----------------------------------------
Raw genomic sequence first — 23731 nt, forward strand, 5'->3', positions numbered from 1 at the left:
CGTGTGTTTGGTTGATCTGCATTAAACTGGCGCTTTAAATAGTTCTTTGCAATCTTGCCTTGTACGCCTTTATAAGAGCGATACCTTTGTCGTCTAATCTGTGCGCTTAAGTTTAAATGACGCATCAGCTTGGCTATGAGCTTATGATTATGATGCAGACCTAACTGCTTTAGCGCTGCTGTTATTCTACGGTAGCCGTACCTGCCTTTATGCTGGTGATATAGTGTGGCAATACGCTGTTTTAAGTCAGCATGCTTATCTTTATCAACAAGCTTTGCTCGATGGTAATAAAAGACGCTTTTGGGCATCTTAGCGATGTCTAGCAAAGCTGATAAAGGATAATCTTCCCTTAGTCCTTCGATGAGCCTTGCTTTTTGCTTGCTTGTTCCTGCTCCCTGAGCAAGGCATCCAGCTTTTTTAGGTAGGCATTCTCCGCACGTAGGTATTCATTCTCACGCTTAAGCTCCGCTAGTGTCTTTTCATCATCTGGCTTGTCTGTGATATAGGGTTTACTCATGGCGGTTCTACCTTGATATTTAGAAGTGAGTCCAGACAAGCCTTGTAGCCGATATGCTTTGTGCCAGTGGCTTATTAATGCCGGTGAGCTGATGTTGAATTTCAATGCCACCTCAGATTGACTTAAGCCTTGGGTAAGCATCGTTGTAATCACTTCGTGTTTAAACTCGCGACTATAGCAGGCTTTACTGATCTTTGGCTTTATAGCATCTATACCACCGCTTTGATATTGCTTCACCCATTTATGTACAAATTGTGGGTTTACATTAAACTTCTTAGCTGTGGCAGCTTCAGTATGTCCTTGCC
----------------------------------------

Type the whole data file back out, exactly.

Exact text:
Raw genomic sequence first — 23731 nt, forward strand, 5'->3', positions numbered from 1 at the left:
CGTGTGTTTGGTTGATCTGCATTAAACTGGCGCTTTAAATAGTTCTTTGCAATCTTGCCTTGTACGCCTTTATAAGAGCGATACCTTTGTCGTCTAATCTGTGCGCTTAAGTTTAAATGACGCATCAGCTTGGCTATGAGCTTATGATTATGATGCAGACCTAACTGCTTTAGCGCTGCTGTTATTCTACGGTAGCCGTACCTGCCTTTATGCTGGTGATATAGTGTGGCAATACGCTGTTTTAAGTCAGCATGCTTATCTTTATCAACAAGCTTTGCTCGATGGTAATAAAAGACGCTTTTGGGCATCTTAGCGATGTCTAGCAAAGCTGATAAAGGATAATCTTCCCTTAGTCCTTCGATGAGCCTTGCTTTTTGCTTGCTTGTTCCTGCTCCCTGAGCAAGGCATCCAGCTTTTTTAGGTAGGCATTCTCCGCACGTAGGTATTCATTCTCACGCTTAAGCTCCGCTAGTGTCTTTTCATCATCTGGCTTGTCTGTGATATAGGGTTTACTCATGGCGGTTCTACCTTGATATTTAGAAGTGAGTCCAGACAAGCCTTGTAGCCGATATGCTTTGTGCCAGTGGCTTATTAATGCCGGTGAGCTGATGTTGAATTTCAATGCCACCTCAGATTGACTTAAGCCTTGGGTAAGCATCGTTGTAATCACTTCGTGTTTAAACTCGCGACTATAGCAGGCTTTACTGATCTTTGGCTTTATAGCATCTATACCACCGCTTTGATATTGCTTCACCCATTTATGTACAAATTGTGGGTTTACATTAAACTTCTTAGCTGTGGCAGCTTCAGTATGTCCTTGCC